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After finding that specific topic, develop the specific speech purpose. The specific speech purpose is the narrow, focused direction the speech will be taking.  The function of the specific speech purpose is twofold:  to identify what goes in the speech, and to identify what does not go in the speech.  The specific speech purpose establishes the parameters of the speech.  We use the parameters as guidance as to what to include in the speech and what to keep out of the speech. This is an important consideration. Unless the speaker keeps a tight rein on the development of the speech, the speech can get out of control, suddenly diverting into a different area or expanding beyond the time limit.

For example:

  • After listening to my speech, the audience will be informed of how to write an effective resume.
  • After listening to my speech, the audience will be informed of alternative forms of financial aid.
  • After listening to my speech, the audience will be informed of creative ways of using macaroni and cheese.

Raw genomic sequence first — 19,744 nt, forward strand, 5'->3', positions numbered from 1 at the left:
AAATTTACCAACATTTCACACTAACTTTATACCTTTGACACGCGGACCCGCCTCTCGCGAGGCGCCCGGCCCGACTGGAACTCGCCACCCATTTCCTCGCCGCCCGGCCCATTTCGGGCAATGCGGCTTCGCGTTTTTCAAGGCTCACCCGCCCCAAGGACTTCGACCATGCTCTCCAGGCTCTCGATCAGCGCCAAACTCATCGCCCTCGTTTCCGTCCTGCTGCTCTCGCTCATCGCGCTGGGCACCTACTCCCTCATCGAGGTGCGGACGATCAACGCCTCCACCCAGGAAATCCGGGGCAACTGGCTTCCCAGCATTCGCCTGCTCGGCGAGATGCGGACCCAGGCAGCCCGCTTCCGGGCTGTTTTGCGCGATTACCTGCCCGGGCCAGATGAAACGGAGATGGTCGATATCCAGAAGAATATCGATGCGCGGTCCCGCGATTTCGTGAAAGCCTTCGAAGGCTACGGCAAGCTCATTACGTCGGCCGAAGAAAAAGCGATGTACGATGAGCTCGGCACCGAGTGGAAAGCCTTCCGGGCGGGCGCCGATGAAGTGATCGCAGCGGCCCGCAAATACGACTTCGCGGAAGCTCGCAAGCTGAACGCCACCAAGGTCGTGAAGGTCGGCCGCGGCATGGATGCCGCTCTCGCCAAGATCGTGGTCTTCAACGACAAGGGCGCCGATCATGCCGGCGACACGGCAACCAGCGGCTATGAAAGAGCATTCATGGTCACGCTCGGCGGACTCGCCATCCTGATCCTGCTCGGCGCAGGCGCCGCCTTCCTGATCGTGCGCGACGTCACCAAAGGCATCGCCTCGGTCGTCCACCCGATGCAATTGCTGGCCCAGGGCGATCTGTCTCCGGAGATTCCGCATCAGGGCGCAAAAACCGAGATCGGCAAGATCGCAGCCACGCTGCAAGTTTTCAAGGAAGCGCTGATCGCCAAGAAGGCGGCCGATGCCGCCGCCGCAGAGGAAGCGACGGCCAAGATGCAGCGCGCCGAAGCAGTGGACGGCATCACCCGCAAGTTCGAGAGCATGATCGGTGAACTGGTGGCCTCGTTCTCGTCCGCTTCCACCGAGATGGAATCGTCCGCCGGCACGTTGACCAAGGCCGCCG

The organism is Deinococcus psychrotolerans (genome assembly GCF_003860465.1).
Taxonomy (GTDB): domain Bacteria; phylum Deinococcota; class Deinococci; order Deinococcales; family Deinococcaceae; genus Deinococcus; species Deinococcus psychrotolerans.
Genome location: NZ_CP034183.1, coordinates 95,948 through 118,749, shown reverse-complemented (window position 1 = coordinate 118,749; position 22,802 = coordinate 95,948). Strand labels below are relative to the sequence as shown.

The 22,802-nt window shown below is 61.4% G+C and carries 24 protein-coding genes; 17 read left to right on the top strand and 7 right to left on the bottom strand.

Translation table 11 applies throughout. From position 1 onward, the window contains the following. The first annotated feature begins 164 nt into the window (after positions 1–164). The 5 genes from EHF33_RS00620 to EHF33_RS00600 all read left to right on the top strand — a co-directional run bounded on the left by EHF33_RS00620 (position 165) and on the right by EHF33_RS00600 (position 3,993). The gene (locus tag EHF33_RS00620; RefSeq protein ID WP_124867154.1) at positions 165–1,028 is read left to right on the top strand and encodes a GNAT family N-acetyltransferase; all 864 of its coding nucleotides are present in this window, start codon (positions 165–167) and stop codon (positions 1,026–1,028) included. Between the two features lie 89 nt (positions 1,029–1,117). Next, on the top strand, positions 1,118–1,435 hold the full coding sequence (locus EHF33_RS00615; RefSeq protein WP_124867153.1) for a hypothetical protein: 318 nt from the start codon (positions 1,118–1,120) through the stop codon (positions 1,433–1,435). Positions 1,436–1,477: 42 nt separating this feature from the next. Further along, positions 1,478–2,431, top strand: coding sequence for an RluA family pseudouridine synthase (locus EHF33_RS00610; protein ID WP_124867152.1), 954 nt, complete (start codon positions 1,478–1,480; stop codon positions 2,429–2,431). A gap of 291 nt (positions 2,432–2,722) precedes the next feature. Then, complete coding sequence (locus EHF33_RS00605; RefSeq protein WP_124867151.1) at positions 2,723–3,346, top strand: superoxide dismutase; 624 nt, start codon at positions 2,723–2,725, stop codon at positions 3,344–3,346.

For persuasion, the specific speech purposes would be slightly different, reflecting the idea of changing an audience's belief, attitude, or action:

  • After listening to my speech, the audience will be persuaded to donate blood.
  • After listening to my speech, the audience will be persuaded to vote for the school referendum.
  • After listening to my speech, the audience will be persuaded to use a designated driver.

The Thesis

Once the specific speech purpose has been developed, we can easily create the thesis.  The thesis is the specific, concise statement of intent for the speech.  It is the one, single sentence clearly stating exactly what the speech will be addressing.  Converting the specific speech purpose to the thesis is simple:

  • "After listening to my speech, the audience will be informed of how to write an effective resume."